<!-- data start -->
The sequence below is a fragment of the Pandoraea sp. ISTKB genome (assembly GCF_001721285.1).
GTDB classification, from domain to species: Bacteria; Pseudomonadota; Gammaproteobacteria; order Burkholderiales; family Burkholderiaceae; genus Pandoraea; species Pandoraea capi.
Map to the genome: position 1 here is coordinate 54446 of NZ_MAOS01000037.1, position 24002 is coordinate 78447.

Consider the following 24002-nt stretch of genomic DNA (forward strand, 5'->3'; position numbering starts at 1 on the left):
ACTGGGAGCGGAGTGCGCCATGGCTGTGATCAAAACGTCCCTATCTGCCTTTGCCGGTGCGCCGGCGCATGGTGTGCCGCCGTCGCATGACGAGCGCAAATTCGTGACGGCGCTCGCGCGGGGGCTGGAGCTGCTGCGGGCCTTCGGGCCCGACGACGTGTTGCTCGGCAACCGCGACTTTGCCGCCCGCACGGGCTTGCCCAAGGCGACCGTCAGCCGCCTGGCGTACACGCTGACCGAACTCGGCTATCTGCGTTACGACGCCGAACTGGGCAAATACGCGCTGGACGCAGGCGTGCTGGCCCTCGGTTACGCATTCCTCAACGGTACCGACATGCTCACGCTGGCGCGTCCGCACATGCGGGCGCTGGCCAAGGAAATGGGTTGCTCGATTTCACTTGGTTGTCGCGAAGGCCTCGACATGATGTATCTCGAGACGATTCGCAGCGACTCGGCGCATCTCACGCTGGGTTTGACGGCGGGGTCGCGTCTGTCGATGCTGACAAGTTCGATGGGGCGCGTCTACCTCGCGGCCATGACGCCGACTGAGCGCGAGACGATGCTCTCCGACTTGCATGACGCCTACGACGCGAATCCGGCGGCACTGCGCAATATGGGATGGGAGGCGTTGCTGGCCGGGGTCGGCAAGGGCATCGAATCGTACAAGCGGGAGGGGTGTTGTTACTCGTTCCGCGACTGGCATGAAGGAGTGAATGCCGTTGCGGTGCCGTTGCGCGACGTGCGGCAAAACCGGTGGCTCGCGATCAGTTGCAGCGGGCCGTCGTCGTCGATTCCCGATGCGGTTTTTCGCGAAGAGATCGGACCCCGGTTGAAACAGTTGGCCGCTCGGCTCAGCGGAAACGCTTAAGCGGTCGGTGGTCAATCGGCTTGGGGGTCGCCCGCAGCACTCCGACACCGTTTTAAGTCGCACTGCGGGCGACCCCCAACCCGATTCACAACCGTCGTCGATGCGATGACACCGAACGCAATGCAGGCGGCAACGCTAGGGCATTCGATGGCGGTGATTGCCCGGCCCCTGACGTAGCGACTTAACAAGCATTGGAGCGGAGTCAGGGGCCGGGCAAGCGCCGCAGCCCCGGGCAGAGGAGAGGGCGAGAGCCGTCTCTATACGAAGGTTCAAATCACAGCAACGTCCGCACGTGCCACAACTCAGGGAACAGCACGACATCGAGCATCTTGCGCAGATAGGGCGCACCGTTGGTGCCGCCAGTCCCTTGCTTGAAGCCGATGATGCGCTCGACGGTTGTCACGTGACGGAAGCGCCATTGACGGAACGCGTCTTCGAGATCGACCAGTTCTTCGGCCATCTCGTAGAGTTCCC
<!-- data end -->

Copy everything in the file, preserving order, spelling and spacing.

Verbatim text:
The sequence below is a fragment of the Pandoraea sp. ISTKB genome (assembly GCF_001721285.1).
GTDB classification, from domain to species: Bacteria; Pseudomonadota; Gammaproteobacteria; order Burkholderiales; family Burkholderiaceae; genus Pandoraea; species Pandoraea capi.
Map to the genome: position 1 here is coordinate 54446 of NZ_MAOS01000037.1, position 24002 is coordinate 78447.

Consider the following 24002-nt stretch of genomic DNA (forward strand, 5'->3'; position numbering starts at 1 on the left):
ACTGGGAGCGGAGTGCGCCATGGCTGTGATCAAAACGTCCCTATCTGCCTTTGCCGGTGCGCCGGCGCATGGTGTGCCGCCGTCGCATGACGAGCGCAAATTCGTGACGGCGCTCGCGCGGGGGCTGGAGCTGCTGCGGGCCTTCGGGCCCGACGACGTGTTGCTCGGCAACCGCGACTTTGCCGCCCGCACGGGCTTGCCCAAGGCGACCGTCAGCCGCCTGGCGTACACGCTGACCGAACTCGGCTATCTGCGTTACGACGCCGAACTGGGCAAATACGCGCTGGACGCAGGCGTGCTGGCCCTCGGTTACGCATTCCTCAACGGTACCGACATGCTCACGCTGGCGCGTCCGCACATGCGGGCGCTGGCCAAGGAAATGGGTTGCTCGATTTCACTTGGTTGTCGCGAAGGCCTCGACATGATGTATCTCGAGACGATTCGCAGCGACTCGGCGCATCTCACGCTGGGTTTGACGGCGGGGTCGCGTCTGTCGATGCTGACAAGTTCGATGGGGCGCGTCTACCTCGCGGCCATGACGCCGACTGAGCGCGAGACGATGCTCTCCGACTTGCATGACGCCTACGACGCGAATCCGGCGGCACTGCGCAATATGGGATGGGAGGCGTTGCTGGCCGGGGTCGGCAAGGGCATCGAATCGTACAAGCGGGAGGGGTGTTGTTACTCGTTCCGCGACTGGCATGAAGGAGTGAATGCCGTTGCGGTGCCGTTGCGCGACGTGCGGCAAAACCGGTGGCTCGCGATCAGTTGCAGCGGGCCGTCGTCGTCGATTCCCGATGCGGTTTTTCGCGAAGAGATCGGACCCCGGTTGAAACAGTTGGCCGCTCGGCTCAGCGGAAACGCTTAAGCGGTCGGTGGTCAATCGGCTTGGGGGTCGCCCGCAGCACTCCGACACCGTTTTAAGTCGCACTGCGGGCGACCCCCAACCCGATTCACAACCGTCGTCGATGCGATGACACCGAACGCAATGCAGGCGGCAACGCTAGGGCATTCGATGGCGGTGATTGCCCGGCCCCTGACGTAGCGACTTAACAAGCATTGGAGCGGAGTCAGGGGCCGGGCAAGCGCCGCAGCCCCGGGCAGAGGAGAGGGCGAGAGCCGTCTCTATACGAAGGTTCAAATCACAGCAACGTCCGCACGTGCCACAACTCAGGGAACAGCACGACATCGAGCATCTTGCGCAGATAGGGCGCACCGTTGGTGCCGCCAGTCCCTTGCTTGAAGCCGATGATGCGCTCGACGGTTGTCACGTGACGGAAGCGCCATTGACGGAACGCGTCTTCGAGATCGACCAGTTCTTCGGCCATCTCGTAGAGTTCCC